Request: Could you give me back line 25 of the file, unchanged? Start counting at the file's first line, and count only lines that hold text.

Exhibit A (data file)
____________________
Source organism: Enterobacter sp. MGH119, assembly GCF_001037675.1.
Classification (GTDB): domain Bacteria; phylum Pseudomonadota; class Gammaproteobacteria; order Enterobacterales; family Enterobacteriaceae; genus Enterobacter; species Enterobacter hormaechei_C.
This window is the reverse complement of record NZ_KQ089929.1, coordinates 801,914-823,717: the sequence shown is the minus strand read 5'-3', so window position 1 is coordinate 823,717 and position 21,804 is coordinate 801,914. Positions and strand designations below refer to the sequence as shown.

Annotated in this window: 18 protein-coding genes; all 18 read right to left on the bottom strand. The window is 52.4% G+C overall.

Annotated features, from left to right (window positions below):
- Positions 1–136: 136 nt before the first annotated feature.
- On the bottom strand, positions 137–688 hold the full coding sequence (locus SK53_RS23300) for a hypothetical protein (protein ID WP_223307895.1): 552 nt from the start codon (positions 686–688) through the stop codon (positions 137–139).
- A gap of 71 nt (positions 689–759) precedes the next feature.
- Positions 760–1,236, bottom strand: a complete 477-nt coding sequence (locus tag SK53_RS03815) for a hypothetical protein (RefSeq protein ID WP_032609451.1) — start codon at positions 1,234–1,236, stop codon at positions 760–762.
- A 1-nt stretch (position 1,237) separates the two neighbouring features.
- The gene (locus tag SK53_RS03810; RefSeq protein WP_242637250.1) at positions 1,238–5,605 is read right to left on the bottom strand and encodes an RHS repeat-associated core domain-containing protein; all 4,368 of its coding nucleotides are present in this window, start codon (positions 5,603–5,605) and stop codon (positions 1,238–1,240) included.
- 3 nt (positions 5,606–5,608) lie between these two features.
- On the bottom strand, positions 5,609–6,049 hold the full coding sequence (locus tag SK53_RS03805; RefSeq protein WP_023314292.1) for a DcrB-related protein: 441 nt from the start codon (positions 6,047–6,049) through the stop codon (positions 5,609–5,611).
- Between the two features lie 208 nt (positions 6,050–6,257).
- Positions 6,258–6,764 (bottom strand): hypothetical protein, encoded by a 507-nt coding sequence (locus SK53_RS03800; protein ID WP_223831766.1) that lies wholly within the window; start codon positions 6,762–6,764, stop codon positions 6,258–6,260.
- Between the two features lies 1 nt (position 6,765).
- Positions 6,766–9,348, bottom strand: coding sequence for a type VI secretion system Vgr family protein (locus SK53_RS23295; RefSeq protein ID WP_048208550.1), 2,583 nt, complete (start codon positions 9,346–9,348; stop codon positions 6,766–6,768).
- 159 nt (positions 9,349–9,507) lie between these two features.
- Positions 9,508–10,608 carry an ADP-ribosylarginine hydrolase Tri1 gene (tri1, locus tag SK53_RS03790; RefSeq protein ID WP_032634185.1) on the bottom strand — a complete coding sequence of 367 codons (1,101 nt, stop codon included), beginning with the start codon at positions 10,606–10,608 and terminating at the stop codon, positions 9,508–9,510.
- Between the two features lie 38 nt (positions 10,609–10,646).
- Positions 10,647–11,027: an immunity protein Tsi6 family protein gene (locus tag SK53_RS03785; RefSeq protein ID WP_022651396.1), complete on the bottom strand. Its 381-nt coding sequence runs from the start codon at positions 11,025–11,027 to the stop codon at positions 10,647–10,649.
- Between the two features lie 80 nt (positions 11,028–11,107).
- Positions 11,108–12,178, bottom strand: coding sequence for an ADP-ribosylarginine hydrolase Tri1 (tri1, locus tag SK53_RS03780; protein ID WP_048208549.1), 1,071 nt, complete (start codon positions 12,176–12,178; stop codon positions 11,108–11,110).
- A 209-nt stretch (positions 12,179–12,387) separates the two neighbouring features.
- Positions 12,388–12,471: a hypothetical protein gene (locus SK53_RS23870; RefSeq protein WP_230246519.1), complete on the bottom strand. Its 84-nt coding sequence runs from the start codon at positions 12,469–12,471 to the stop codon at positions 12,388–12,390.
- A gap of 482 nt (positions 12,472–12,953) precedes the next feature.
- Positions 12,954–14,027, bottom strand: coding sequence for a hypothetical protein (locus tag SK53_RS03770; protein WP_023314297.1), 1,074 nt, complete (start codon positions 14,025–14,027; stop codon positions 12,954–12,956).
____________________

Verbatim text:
- Positions 12,388–12,471: a hypothetical protein gene (locus SK53_RS23870; RefSeq protein WP_230246519.1), complete on the bottom strand. Its 84-nt coding sequence runs from the start codon at positions 12,469–12,471 to the stop codon at positions 12,388–12,390.